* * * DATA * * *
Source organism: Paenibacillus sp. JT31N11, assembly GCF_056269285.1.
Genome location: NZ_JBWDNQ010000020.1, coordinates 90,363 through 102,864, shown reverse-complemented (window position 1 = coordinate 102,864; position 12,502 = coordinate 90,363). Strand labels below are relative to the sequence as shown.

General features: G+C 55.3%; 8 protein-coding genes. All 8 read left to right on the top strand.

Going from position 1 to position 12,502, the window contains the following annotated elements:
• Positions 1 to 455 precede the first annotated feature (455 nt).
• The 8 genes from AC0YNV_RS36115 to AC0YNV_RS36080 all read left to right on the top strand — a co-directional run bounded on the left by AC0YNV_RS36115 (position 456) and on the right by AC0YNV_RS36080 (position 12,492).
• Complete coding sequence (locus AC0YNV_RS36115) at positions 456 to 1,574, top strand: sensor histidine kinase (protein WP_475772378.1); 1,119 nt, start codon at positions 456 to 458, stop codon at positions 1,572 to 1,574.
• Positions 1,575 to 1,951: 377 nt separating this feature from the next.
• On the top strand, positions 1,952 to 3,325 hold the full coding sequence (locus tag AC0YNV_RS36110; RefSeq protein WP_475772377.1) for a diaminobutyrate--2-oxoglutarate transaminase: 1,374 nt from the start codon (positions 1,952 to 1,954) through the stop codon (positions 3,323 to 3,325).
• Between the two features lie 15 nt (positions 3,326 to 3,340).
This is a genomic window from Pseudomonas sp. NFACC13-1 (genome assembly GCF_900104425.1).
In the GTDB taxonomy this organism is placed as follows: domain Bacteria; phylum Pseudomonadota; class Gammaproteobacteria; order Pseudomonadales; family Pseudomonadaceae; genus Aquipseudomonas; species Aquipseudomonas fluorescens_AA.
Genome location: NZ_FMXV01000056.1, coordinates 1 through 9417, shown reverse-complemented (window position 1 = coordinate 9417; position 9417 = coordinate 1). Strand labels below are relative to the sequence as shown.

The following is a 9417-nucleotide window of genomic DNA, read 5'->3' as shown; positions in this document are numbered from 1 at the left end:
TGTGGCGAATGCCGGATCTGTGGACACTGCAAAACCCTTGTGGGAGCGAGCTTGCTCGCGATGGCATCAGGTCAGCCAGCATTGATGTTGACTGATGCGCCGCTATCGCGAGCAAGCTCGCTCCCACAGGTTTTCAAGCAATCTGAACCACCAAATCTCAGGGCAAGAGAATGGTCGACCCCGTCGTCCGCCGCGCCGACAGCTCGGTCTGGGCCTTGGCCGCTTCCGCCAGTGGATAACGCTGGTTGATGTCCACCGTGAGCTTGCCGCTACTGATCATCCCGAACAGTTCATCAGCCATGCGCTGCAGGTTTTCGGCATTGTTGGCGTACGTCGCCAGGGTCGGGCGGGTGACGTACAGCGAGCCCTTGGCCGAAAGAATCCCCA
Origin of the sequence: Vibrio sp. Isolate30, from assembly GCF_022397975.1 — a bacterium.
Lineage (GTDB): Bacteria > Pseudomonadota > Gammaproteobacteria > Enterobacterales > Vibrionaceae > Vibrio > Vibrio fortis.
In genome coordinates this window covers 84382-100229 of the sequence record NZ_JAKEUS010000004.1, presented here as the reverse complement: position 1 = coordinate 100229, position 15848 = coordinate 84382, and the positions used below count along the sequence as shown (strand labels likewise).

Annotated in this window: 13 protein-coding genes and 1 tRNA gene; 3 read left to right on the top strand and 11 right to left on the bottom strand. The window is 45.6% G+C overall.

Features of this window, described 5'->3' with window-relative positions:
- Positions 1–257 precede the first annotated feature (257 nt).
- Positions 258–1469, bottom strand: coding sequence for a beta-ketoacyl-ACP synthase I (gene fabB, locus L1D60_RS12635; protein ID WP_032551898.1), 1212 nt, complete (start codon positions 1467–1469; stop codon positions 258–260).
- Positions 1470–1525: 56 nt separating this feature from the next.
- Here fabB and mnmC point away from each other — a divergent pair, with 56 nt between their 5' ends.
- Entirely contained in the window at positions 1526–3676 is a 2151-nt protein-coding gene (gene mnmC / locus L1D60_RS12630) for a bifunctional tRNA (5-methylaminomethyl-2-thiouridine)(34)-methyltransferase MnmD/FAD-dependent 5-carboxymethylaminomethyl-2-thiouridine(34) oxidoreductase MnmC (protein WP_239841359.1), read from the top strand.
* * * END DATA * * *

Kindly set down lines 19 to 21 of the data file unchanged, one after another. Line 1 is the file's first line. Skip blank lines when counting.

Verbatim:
Annotated in this window: 13 protein-coding genes and 1 tRNA gene; 3 read left to right on the top strand and 11 right to left on the bottom strand. The window is 45.6% G+C overall.

Features of this window, described 5'->3' with window-relative positions:
- Positions 1–257 precede the first annotated feature (257 nt).